Official newspaper of The University of Texas at Austin

The Daily Texan

Official newspaper of The University of Texas at Austin

The Daily Texan

Official newspaper of The University of Texas at Austin

The Daily Texan

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October 4, 2022

Austin residents voice concerns over self-driving cars, city’s inability to regulate them

Courtesy of Simon DeReinzis

Over the last few decades, Austin earned a reputation as a technological hub with organizations from around the world converging on the city. However, Austin residents expressed concerns about one of the newest technologies brought to Austin — self-driving cars.

Approximately 125 autonomous vehicles are active in Austin, according to a Sept. 1 memo from the Transportation and Public Works Department. The memo also noted increasing safety concerns from residents. 

Viral videos show autonomous vehicles blocking intersections or causing traffic jams. The memo said the department formed a City AV Safety Task Force, collaborating with companies like Cruise to identify safety concerns in the area.

“I was here during the Uber (and) Lyft situation back in 2015 when Uber and Lyft were not wanting to be regulated by the city,” Austin resident Darcy Caballero said. “I see this as another time where a company that probably isn’t even local is parachuting in and using our roads as a guinea pig without … having any type of oversight.”

The Texas Legislature placed oversight for autonomous vehicles in the hands of the state in 2017, Council Member Zohaib Qadri said, meaning local governments cannot regulate them.

“Right now, we have to settle for working with these companies, relaying our constituents’ concerns to them, and hoping they’ll be cooperative with our Transportation, Police, Fire, and EMS departments as they figure out in real-time how to safely operate AVs on public streets,” Qadri said in an email.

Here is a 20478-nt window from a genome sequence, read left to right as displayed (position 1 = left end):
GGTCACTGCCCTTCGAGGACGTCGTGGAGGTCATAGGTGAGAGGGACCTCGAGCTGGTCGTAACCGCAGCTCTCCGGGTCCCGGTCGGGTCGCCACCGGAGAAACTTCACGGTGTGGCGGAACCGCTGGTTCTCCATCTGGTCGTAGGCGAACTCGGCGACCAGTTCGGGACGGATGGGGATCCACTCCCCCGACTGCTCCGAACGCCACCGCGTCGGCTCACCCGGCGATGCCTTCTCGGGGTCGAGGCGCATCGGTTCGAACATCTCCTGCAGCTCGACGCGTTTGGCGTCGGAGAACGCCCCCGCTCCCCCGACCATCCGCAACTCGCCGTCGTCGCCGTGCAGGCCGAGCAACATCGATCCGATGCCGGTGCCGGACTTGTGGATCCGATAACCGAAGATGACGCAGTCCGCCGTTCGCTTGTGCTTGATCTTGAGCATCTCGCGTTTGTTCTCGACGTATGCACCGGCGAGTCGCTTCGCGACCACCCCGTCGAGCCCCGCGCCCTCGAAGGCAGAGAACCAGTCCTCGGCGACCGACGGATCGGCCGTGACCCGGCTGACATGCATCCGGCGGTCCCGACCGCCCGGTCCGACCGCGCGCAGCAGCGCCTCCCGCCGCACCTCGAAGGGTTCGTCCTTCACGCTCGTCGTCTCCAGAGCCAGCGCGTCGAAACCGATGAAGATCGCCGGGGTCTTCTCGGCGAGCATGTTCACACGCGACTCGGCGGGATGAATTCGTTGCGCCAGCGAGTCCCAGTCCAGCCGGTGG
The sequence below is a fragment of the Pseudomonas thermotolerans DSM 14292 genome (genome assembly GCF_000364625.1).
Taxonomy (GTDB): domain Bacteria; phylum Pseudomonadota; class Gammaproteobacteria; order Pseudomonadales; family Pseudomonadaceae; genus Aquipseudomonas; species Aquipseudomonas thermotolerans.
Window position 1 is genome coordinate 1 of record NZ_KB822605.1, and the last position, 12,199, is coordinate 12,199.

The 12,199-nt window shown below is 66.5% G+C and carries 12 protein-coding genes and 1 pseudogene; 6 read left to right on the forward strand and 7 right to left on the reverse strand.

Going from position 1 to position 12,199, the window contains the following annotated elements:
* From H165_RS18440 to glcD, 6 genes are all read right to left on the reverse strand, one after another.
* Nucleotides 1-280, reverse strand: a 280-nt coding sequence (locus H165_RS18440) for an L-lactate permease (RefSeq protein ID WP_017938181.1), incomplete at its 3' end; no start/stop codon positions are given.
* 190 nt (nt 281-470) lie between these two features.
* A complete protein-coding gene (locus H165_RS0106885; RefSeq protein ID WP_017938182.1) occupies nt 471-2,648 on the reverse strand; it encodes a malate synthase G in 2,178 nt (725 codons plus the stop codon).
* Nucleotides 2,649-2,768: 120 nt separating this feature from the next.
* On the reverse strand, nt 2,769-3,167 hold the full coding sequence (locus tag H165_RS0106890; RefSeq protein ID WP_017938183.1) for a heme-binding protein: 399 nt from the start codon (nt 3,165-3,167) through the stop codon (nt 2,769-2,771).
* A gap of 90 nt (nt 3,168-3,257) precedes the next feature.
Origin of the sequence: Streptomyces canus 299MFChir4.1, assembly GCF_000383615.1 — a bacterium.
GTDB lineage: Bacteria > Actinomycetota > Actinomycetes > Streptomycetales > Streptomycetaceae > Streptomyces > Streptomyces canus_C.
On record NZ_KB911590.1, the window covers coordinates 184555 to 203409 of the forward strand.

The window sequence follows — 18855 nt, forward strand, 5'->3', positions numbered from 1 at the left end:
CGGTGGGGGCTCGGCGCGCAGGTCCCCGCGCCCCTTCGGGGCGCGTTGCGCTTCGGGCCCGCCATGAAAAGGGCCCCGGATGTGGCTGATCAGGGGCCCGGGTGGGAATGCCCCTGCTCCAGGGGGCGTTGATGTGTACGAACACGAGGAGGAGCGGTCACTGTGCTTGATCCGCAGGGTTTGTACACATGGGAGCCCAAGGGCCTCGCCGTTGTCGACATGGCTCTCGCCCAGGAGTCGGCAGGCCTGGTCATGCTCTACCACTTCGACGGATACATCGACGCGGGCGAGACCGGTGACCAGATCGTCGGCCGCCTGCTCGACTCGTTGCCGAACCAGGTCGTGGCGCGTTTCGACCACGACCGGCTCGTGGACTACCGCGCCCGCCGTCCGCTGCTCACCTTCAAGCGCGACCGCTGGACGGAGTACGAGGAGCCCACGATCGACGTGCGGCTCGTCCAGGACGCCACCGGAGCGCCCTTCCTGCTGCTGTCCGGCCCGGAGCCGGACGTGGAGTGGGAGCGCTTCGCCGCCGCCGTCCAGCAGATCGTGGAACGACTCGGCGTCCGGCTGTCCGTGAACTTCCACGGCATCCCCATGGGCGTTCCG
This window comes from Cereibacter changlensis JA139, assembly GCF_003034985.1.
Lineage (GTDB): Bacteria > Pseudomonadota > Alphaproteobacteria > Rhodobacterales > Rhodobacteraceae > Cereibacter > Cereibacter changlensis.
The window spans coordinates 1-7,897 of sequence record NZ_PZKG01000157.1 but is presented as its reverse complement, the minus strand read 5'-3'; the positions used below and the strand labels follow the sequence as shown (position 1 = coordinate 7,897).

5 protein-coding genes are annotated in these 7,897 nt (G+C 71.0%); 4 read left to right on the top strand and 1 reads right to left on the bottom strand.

Caballero said she saw two stopped Cruise cars in the middle of the 15th and Rio Grande streets intersection the night of Sept. 17. 

“One of the cars started to back up a bit and it was about to hit the car next to me,” Caballero said. “It was a whole mess, and we ended up having to go around the cars.”

In complex driving situations, the cars cautiously pull over or come to a stop, a Cruise spokesperson said in an email. Usually, they proceed after a brief delay, but Cruise dispatches personnel if needed.

“I have reservations about them being in densely populated urban areas, just from a safety perspective,” said A.C. Hanstedt, a radio-television-film senior. “Considering Austin struggles with traffic already, adding not-driver operated vehicles into that mix, even at night, doesn’t seem like good planning.”

Civil engineering senior Nicolas Prada said he bikes often, causing concern about interacting with self-driving cars, especially after seeing an over ten-car traffic jam in West Campus.

“When you’re biking (and) you’re crossing the street, you have to make eye contact with the drivers at the intersection,” Prada said. “There’s no one you can make eye contact with in a driverless car. It’s an empty cockpit.”

The spokesperson said Cruise will continue to meet with community members, city officials and first responders as they expand operations in the city. 

“While our work is never done, our technology is designed to keep our riders and communities safe,” the Cruise spokesperson said.

Prada said he hopes Austin invests in more public transit, like Project Connect, over self-driving cars.

“Every time I’ve had a notable encounter with them, it’s been very dumb,” Prada said. “Right now, as they are technology-wise, I think they’re more trouble than they’re worth to be testing on public streets.”

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